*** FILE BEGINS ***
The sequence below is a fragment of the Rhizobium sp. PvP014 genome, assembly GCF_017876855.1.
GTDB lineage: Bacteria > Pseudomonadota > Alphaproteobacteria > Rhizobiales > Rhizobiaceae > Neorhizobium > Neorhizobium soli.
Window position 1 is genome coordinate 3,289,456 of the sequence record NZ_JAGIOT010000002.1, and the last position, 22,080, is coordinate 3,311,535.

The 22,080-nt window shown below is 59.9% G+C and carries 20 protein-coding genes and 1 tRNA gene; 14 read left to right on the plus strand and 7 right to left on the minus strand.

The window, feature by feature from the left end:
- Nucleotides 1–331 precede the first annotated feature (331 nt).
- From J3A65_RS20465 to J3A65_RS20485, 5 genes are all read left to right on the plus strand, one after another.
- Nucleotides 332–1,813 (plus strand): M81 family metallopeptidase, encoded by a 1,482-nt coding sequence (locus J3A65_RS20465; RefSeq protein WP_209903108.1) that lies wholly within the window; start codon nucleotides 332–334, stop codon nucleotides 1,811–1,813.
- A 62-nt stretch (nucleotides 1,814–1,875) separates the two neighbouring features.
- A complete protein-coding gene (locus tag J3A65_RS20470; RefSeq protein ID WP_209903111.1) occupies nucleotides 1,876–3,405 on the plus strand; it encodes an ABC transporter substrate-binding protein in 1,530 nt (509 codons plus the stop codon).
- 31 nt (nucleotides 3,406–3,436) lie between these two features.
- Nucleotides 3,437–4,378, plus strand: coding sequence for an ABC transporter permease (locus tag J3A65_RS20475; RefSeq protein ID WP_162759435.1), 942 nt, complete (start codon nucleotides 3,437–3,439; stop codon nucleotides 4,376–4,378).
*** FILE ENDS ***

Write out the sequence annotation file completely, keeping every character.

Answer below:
The sequence below is a fragment of the Rhizobium sp. PvP014 genome, assembly GCF_017876855.1.
GTDB lineage: Bacteria > Pseudomonadota > Alphaproteobacteria > Rhizobiales > Rhizobiaceae > Neorhizobium > Neorhizobium soli.
Window position 1 is genome coordinate 3,289,456 of the sequence record NZ_JAGIOT010000002.1, and the last position, 22,080, is coordinate 3,311,535.

The 22,080-nt window shown below is 59.9% G+C and carries 20 protein-coding genes and 1 tRNA gene; 14 read left to right on the plus strand and 7 right to left on the minus strand.

The window, feature by feature from the left end:
- Nucleotides 1–331 precede the first annotated feature (331 nt).
- From J3A65_RS20465 to J3A65_RS20485, 5 genes are all read left to right on the plus strand, one after another.
- Nucleotides 332–1,813 (plus strand): M81 family metallopeptidase, encoded by a 1,482-nt coding sequence (locus J3A65_RS20465; RefSeq protein WP_209903108.1) that lies wholly within the window; start codon nucleotides 332–334, stop codon nucleotides 1,811–1,813.
- A 62-nt stretch (nucleotides 1,814–1,875) separates the two neighbouring features.
- A complete protein-coding gene (locus tag J3A65_RS20470; RefSeq protein ID WP_209903111.1) occupies nucleotides 1,876–3,405 on the plus strand; it encodes an ABC transporter substrate-binding protein in 1,530 nt (509 codons plus the stop codon).
- 31 nt (nucleotides 3,406–3,436) lie between these two features.
- Nucleotides 3,437–4,378, plus strand: coding sequence for an ABC transporter permease (locus tag J3A65_RS20475; RefSeq protein ID WP_162759435.1), 942 nt, complete (start codon nucleotides 3,437–3,439; stop codon nucleotides 4,376–4,378).